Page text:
Spring 2024 - end of seasonWe have finished taking orders for this season. You will be able to pre-order for next season from June onwards and shipping begins again in Spring 2025.
Orange Pippin Trees USA logoSpecialist fruit trees for your orchard or back-yard

Bramley's Seedling apple tree

Bramley's Seedling
Bramley's Seedling has received the RHS Award of Garden MeritBramley's Seedling is listed in the RHS Plants for Pollinators
  • Self-fertility: Not self-fertile
  • Pollination group: 3
  • Uses: Culinary
  • Uses: Traditional cooker
  • Uses: Juice
  • Uses: Hard cider

Bramley's Seedling is an outstanding English "cooker", and an essential variety for anyone interested in cooking with apples.

The reason for its versatility in the kitchen is its very high acid content, which is far higher than most traditional American cooking apples. As a result it readily cooks down to a stiff but light apple puree, which is regarded as a key requirement in English apple cookery. When cooked it has an excellent tangy sharp flavor which few other apples can match.

The copious juice also makes Bramley's Seedling valuable for juicing.

Bramley is also a valuable variety for hard cider production, where it can be used as a "sharp" to increase the acidity of cider blends - Bramley juice has a wonderful clean neutral acidic quality

Bramley's Seedling trees are well-known for being long-lived. The first tree was grown from a pip in a garden in Nottinghamshire, England, in 1809 - and amazingly this tree still survives.

Bramley's Seedling apple trees for sale

You can pre-order for spring 2025

  • 1Dwarf 1-year bare-root tree $37.95
    Mature height: 6ft-9ft after 10 years
    Dwarf rootstock
    Out of stock
  • 2Semi-dwarf 1-year bare-root tree $37.95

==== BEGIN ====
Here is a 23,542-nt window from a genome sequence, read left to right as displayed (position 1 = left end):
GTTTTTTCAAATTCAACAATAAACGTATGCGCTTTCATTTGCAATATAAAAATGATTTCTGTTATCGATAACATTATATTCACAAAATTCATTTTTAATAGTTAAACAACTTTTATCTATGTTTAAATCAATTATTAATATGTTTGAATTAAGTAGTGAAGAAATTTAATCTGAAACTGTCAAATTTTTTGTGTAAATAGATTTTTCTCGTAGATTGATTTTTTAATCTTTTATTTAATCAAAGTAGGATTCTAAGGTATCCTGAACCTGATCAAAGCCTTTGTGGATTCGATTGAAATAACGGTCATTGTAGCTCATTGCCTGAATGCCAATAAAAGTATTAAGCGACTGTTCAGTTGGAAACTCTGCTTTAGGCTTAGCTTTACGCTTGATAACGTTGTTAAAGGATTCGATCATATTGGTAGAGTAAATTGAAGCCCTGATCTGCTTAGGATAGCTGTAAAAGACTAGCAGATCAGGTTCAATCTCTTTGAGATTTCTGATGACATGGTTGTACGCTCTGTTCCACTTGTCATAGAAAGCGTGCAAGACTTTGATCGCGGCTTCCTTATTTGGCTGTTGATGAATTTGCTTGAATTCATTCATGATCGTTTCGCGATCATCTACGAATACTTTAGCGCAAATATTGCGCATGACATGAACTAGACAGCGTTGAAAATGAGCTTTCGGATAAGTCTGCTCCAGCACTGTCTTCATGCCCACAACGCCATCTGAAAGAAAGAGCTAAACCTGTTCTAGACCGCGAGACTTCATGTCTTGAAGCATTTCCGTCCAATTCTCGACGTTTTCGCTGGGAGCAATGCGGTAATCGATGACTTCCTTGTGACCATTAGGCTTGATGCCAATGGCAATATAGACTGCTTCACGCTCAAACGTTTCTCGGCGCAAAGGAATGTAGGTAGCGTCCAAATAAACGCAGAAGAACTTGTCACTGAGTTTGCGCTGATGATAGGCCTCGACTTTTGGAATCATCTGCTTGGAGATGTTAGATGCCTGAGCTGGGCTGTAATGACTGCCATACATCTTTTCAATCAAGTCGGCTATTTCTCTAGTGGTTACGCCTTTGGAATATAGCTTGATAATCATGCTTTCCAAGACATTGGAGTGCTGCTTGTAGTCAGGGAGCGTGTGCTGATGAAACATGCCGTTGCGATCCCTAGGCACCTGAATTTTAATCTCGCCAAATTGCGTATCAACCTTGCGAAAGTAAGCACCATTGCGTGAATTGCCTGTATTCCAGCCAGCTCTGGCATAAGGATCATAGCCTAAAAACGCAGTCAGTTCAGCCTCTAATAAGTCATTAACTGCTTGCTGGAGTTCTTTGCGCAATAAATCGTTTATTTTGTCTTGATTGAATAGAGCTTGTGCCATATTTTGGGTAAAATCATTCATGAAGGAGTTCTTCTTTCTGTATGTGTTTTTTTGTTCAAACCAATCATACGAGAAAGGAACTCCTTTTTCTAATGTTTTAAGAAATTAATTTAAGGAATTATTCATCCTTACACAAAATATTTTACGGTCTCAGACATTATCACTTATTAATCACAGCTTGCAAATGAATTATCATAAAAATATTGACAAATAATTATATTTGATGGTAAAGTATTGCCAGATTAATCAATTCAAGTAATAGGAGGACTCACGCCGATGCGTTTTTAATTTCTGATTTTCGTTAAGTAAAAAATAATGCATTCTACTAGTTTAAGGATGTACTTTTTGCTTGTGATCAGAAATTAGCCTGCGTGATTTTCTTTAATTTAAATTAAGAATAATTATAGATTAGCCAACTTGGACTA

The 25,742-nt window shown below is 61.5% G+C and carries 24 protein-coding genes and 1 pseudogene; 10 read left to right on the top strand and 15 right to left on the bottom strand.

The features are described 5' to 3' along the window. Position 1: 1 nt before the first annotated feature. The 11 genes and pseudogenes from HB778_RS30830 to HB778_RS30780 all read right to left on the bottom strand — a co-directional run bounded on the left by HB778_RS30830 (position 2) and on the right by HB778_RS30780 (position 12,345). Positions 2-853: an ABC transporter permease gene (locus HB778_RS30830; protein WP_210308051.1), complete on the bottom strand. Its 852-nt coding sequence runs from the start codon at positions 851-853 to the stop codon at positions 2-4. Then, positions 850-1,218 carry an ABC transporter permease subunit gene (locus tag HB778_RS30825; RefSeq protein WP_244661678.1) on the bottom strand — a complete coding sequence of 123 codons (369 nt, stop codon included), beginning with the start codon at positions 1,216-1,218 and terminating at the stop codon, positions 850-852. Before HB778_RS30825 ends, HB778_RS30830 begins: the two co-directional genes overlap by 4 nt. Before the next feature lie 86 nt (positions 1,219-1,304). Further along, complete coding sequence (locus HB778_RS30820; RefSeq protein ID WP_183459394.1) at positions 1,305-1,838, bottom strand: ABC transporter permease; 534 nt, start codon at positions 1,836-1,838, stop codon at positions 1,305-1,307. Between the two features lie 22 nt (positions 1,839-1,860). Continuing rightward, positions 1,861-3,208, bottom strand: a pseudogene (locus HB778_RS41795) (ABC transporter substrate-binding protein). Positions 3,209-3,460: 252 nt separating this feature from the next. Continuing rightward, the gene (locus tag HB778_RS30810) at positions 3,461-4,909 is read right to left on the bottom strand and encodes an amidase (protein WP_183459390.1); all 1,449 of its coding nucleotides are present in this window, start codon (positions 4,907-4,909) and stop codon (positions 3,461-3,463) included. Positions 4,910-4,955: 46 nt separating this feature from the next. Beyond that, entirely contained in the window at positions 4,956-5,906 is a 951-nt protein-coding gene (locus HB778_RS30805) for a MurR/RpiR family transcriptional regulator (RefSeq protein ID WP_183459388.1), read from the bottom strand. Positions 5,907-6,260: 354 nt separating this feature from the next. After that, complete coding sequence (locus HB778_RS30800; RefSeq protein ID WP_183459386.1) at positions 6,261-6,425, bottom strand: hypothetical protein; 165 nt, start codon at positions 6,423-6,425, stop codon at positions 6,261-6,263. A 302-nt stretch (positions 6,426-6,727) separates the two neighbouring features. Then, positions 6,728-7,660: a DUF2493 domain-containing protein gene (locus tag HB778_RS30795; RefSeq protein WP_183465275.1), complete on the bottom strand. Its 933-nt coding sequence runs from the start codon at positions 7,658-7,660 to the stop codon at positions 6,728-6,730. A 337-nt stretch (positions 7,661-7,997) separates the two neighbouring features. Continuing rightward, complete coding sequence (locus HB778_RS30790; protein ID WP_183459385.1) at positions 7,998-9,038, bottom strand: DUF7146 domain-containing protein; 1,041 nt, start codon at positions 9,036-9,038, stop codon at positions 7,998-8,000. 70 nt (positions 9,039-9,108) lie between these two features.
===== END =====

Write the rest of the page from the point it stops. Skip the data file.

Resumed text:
Mature height: 8ft-12ft after 10 years
    Semi-dwarf rootstock
    Out of stock

How to grow

Bramley's Seedling is a very vigorous triploid variety - it has three sets of chromosomes rather than the more usual two. Its triploid nature can be seen in the strong dark-coloured leaves, thick branches, and large apples. Bramley's Seedling is quite easy to grow, its great vigour and natural disease resistance means it usually throws off problems fairly easily.

As a triploid variety, Bramley's Seedling is not able to pollinate other apple varieties, but ironically it has attractive and prolific pink-flushed blossom. The fruit ripens late in the season, and stores very well.

Bramley's Seedling is one of the best English apples for growing in North America. Although it thrives in the cool temperate climate of an English summer, it is just as happy in hotter continental climates.

Advice on fruit tree pollination.


Bramley's Seedling was was raised from a pip by a young girl, Mary Ann Brailsford, near Nottingham, England, in 1809. The house, with the mature tree in the garden, was later sold to a Matthew Bramley who allowed cuttings to be propagated as long as his name was used. The original tree still survives - and can be seen in a video made by the BBC in 2011 (note the typical English summer weather!).

The new variety was quickly recognised as an outstanding cooking apple and by the end of the Victorian era it was widely planted in England and Northern Ireland, becoming synonymous with English apple cookery. However for the next century it remained little-known outside the UK, since European and North American growers had long preferred dual-purpose apples which could be both eaten fresh and cooked. Latterly with a resurgence in interest in apple cookery it has become well-known amongst North American apple enthusiasts and, 200 years after its birth, this remarkable "cooker" is increasingly recognized as one of the world's great apples varieties.


Bramley's Seedling characteristics

  • Gardening skillAverage
  • Self-fertilityNot self-fertile
  • Pollination group3
  • Pollinating othersPoor
  • Picking seasonLate
  • UsesCulinaryJuiceHard ciderTraditional cooker
  • Keeping (of fruit)3 months or more
  • FireblightSome resistance
  • ScabVery resistant
  • Cedar apple rustSome resistance
  • MildewSome resistance
  • Cold hardiness (USDA)Zone 4 (-34C)
  • Summer maximum temperaturesCool ( 20-24C / 68-75F)Warm (25-30C / 76-85F)Hot (>30C / 86F)Cold (< 20C / 67F)
  • Country of originUnited Kingdom
  • Period of origin1800 - 1849
  • Flesh colourWhite
  • Fruit colorGreenGreen - lightGreen / Red